Where could Spartacus' rebels have fled to?

caldrail

Ad Honorem
Feb 2012
5,090
Lose the arrogance Mr Magnus. Your explanation is not required by anyone, but the existence of a large horde that remains contiguous implies a temporary structure at least. In the case of Spartacus, we know that existed. He was one of three leaders in a bandit group that grew in size as their defiance of Roman law became more and more a cause for people to opt for. If you need an explanation on the circumstances, read the Roman sources that deal with Spartacus. They reveal quite a lot.
 
Oct 2018
2
Ireland
Moving a large body of people to a piece of land to settle relies on the feasibility of transporting them to said land. There are really two options, overland route north or by fleet. If you are moving by fleet then you can only really go across to the Balkans or Sicily or perhaps Africa.

Clearly they thought that Sicily was the best option but were betrayed by Pirates. Could they have settled in Sicily, perhaps. But Romans were vindictive and persistent and Sicily was well within their reach. Moving North out of the peninsular was probably the least popular due to the climate and the formidable obstacle of the Alps especially if they were carrying women and children.

I am not clear on the timing but were they looking at an Alpine crossing late in the year perhaps? I think in the long run the fact that the rebellion/movement/success of Spartacus and the size of the horde probably meant that there was little opportunity for reaching safety, neither big enough (like the large scale Germanic tribes 400(ish) years later to take over nor small enough to be subsumed into a tribe/federation of tribes.
 
Where could Spartacus' rebels have fled to?

Many places: to Gaul, across the Alps to Germany, to Illyria and onwards to Dacia.
It seems they either wanted to go to Sicily or other places south/south east by using ships.
Most got caught in the South before they could.

I guess that earlier a group or groups did escape to Gaul and other places north of Italy.
 

caldrail

Ad Honorem
Feb 2012
5,090
The decision to move to Sicily was largely pragmatic. The island had already hosted slave rebellions and was not interdicted by Roman forces, so the crossing of the straits was the only barrier. It did mean however gaining ships to make that crossing. Spartacus negotiated with pirates for that service and in the event he was conned well and truly. The wiley pirates sailed off with his loot and not a single rebel on board. The same sort of decision might be said of the Alps. Originally that had been the destination simply because it meant staying ahead of Roman retaliation, albeit there might have been some frontier defences to get past but as we know, in that case the rebellion took a decision to turn south and continue looting. One decision that would seal their fate. After these two strategies were no longer viable Spartacus was reduced to retreat from Roman forces who in the event surrounded his column and closed in for the final battle.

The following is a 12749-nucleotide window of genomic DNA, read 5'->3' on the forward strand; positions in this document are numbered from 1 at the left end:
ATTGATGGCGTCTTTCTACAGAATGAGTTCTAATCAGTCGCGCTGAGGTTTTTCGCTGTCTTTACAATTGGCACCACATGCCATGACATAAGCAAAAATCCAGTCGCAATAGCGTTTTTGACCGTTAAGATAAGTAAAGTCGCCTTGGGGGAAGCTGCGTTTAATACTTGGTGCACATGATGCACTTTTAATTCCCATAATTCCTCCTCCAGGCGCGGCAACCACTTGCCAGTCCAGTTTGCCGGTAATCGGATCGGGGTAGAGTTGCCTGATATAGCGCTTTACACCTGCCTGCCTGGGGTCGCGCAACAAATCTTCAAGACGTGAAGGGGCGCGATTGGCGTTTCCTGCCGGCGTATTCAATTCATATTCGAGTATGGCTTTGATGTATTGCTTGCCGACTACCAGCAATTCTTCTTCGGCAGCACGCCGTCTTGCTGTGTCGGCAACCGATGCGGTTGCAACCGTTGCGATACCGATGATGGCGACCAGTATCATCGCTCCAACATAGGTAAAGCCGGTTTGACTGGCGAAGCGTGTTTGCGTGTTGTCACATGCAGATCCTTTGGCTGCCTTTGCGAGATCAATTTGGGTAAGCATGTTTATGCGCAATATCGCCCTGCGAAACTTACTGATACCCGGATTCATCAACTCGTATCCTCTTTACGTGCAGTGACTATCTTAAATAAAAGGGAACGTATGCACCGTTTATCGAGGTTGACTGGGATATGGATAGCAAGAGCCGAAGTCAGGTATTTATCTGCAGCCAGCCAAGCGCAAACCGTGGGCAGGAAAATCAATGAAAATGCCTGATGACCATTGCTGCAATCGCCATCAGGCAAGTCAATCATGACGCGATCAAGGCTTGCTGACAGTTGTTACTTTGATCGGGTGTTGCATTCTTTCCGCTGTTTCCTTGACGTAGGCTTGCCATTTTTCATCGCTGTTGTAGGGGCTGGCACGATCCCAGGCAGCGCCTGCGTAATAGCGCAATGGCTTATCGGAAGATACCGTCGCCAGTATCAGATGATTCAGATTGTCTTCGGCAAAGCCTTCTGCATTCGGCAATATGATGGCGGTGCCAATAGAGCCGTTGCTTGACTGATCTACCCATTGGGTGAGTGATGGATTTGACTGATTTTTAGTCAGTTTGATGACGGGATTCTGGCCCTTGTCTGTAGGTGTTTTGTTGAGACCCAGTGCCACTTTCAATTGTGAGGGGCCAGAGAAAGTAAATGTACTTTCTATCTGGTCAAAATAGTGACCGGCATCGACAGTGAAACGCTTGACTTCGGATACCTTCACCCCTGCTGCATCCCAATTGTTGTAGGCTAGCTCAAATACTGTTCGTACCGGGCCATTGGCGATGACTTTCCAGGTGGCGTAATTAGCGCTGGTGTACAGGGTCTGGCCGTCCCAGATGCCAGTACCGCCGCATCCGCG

It must be clear that Spartacus did not have clear overall strategies but rather decisions were made as a reaction to his situation and circumstance. The increasing Roman threat made Vesuvius unviable as a base. His successes made his band over-confident. The entrapment in southern Italy forged a desperate need for escape. Some like to say that Spartacus was a great general, merely by reputation and an earlier record of confounding his opponents. The truth is that as good a guerrilla leader as he was, as a general he was out of his depth, barely in control of a rebel group consisting of escaped or freed slaves and other malcontents who considered a bandit gang a good alternative to Roman society. His strategies and options were limited by ptractical concerns and indeed, limited ideas about what to do now that Rome was beginning to counter his runaway success as a bandit.
 

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